‘Cultural Revolution’ of Early 1920s as a Technology for Soviet Mentality Formation
The change of social and cultural environment by the Bolshevik regime in Ukraine in the early 1920s and the formation of the Soviet mentality are studied in the paper. Getting rid of the psychology of the social and cultural worldview model imposed by the Bilshovyk ‘ideological managers’, which is even nowadays supported by post-communist ideologues both inside and outside this country, is essential not only for establishing real democratic political institutions, economic growth, integration into European and world community, but also for the existence of statehood. The goal of the paper is to reveal the ideological methods and techniques used by the Bilshovyk power in the early 1920s in order to create a new worldview as well as a new social and cultural environment in order to rule the society’s life.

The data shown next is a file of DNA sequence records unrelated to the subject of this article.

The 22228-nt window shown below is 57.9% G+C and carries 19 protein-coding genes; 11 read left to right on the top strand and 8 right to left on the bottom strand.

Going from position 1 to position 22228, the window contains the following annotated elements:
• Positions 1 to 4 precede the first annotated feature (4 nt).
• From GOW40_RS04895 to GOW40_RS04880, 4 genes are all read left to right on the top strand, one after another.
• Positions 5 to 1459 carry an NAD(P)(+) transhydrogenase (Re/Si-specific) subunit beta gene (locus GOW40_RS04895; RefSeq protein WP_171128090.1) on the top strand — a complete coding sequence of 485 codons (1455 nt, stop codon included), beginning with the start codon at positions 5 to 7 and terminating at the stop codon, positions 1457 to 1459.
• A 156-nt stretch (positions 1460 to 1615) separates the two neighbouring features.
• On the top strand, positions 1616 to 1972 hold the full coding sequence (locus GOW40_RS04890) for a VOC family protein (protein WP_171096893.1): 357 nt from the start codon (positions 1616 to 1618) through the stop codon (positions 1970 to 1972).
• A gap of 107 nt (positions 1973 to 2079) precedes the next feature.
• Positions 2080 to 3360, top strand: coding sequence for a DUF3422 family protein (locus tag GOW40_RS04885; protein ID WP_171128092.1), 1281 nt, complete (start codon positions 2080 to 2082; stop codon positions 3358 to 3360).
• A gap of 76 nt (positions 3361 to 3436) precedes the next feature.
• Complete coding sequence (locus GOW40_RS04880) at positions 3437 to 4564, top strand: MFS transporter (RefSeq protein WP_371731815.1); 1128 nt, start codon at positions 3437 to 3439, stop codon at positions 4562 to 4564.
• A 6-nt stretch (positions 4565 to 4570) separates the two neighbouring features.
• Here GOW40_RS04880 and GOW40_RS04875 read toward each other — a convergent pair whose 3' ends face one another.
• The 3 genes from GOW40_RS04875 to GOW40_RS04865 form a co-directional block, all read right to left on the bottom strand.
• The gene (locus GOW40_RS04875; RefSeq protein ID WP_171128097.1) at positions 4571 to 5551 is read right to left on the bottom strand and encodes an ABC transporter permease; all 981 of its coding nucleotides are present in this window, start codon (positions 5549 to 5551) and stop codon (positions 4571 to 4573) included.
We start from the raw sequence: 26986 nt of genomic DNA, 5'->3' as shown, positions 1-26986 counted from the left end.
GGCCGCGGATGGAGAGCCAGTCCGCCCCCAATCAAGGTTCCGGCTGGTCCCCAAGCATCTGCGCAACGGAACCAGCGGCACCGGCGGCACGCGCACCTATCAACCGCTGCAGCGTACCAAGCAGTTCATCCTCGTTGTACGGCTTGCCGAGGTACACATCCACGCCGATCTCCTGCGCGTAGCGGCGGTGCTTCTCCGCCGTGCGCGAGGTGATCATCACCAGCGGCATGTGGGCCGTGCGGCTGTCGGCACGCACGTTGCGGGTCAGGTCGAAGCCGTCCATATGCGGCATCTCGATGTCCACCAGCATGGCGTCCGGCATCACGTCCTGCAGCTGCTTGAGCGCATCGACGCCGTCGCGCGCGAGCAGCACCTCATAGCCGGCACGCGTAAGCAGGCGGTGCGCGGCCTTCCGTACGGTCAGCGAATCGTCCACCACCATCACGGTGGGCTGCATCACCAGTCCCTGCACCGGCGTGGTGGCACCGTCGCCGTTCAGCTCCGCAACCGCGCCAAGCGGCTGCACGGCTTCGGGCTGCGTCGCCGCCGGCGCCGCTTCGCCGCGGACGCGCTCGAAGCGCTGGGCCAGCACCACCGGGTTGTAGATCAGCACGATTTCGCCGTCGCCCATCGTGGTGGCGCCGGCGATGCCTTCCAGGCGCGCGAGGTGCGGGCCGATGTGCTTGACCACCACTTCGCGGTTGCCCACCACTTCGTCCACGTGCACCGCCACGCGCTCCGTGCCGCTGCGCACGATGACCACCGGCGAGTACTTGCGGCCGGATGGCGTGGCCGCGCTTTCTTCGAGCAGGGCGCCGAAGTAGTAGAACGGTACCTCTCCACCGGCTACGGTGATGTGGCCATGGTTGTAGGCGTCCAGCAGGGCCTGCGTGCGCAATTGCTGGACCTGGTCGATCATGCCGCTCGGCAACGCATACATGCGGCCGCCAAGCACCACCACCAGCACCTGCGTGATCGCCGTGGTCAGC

It is proved that in Ukraine in the early 1920s, Bilshovyk ideology replaced traditional notions and imposed new ones, whereas the struggle against dissenting views was conducted by applying red terror, distortion of facts, and outright manipulation. In particular, the belief in paradise was replaced by the belief in communism in order to deprive the population of reality for the sake of illusory happiness in the future. At the same time, the idea of Christian equality was understood as everybody’s poverty. The notion ‘working class’ was replaced by the ‘proletariat’, as the latter was easier to manipulate, making people fanatical supporters. The communist worldview was also implanted in the ideas of international education, and such thinking is, as a rule, indifferent to national and state interests. It should be noted that personally, the communist leaders lived a luxurious life, had huge collections, palaces, millions of wealth in American and European banks, and their descendants still live in the United States and European countries. Therefore, it gives rise to doubt about the ‘ideology’ of the Bilshovyk leaders, their ‘devotion’ to the world revolution, the proletariat, communism, and so on. It was a matter of plundering the country on an unprecedented scale, and it was not enough just to seize political power and run the security forces. It was necessary to change the worldview of the population, its mentality, which was characterized by: irresponsibility, fear, vulnerability to government officials, bureaucracy, inertia, unwillingness to work, underestimation of labor costs, ignorance of personal constitutional rights, and misunderstanding that the state exists for people and officials got salaries from taxes. And this is exactly what the current generation of Ukrainians should think about.
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